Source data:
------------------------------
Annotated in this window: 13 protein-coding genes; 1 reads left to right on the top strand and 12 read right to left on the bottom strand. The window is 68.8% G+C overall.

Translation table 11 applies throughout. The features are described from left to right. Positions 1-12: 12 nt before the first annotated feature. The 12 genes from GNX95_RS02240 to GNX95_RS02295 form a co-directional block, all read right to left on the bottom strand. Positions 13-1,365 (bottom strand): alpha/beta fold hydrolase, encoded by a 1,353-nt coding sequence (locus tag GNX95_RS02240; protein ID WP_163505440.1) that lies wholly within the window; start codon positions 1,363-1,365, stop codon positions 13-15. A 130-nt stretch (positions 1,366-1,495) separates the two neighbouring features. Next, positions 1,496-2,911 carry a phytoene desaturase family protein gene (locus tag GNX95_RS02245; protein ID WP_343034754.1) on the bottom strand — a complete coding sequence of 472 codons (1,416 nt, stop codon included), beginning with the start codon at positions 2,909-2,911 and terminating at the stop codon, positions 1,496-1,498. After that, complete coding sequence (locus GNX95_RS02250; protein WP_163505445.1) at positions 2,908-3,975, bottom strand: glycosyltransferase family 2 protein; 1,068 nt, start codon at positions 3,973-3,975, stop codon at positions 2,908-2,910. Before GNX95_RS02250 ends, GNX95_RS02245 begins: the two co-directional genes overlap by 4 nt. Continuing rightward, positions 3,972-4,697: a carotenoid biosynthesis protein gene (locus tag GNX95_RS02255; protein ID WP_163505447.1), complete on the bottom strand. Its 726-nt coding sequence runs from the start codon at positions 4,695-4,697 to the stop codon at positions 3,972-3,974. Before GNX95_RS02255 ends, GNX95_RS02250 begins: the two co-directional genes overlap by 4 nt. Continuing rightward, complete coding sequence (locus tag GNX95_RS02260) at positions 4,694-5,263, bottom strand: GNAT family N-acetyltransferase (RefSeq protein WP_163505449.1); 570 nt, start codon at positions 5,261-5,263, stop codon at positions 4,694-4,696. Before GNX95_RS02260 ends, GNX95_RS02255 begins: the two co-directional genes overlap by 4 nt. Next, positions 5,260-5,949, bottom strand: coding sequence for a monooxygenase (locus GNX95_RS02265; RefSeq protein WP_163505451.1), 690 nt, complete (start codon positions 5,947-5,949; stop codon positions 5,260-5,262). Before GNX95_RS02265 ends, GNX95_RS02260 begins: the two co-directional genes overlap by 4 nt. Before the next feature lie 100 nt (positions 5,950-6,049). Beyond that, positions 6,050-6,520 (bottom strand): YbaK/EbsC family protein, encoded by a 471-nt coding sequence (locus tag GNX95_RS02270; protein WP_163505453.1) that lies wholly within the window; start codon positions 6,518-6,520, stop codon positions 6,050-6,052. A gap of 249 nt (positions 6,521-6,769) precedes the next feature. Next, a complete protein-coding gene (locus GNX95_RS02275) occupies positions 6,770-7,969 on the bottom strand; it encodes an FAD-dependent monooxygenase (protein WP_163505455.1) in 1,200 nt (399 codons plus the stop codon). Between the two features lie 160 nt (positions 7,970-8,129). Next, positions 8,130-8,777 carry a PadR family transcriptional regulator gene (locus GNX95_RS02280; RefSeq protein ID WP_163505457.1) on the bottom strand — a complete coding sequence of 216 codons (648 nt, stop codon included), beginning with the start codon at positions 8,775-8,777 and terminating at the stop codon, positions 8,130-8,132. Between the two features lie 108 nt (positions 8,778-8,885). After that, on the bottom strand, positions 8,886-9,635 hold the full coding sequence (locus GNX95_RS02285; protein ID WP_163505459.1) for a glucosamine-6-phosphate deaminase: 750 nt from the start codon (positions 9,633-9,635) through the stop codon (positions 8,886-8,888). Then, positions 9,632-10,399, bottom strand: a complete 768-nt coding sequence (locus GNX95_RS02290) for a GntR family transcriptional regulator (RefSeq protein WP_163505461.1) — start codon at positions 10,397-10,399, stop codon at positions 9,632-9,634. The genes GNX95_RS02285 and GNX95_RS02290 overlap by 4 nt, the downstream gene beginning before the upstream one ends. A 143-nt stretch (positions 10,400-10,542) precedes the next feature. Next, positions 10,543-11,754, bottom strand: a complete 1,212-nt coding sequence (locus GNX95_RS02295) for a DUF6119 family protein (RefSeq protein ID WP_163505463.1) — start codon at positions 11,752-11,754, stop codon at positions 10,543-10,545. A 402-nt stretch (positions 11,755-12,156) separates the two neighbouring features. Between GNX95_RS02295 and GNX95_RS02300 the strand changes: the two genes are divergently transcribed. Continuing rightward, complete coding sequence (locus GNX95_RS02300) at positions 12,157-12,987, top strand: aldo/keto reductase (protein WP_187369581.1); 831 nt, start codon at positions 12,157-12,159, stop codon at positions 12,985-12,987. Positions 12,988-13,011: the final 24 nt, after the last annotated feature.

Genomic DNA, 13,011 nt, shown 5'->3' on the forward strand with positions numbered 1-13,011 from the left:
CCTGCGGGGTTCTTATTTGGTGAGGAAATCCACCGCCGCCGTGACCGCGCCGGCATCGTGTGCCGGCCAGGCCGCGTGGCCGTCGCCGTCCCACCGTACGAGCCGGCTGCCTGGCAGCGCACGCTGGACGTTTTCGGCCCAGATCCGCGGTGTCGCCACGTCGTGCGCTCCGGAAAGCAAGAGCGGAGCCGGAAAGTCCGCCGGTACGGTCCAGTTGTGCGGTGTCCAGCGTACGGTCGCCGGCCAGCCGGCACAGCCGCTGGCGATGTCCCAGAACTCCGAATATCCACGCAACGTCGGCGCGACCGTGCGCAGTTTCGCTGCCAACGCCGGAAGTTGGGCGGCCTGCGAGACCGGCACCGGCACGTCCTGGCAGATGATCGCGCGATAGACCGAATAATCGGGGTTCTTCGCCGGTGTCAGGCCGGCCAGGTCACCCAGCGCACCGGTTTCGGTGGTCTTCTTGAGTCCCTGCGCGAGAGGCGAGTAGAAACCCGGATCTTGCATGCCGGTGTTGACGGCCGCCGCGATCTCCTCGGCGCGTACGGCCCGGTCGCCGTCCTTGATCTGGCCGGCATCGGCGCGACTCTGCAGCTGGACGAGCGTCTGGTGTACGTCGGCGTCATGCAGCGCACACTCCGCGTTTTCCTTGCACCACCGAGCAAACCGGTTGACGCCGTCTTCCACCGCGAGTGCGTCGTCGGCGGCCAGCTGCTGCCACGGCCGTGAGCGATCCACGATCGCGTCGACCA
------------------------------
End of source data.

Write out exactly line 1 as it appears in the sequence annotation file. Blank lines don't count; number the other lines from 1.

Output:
Annotated in this window: 13 protein-coding genes; 1 reads left to right on the top strand and 12 read right to left on the bottom strand. The window is 68.8% G+C overall.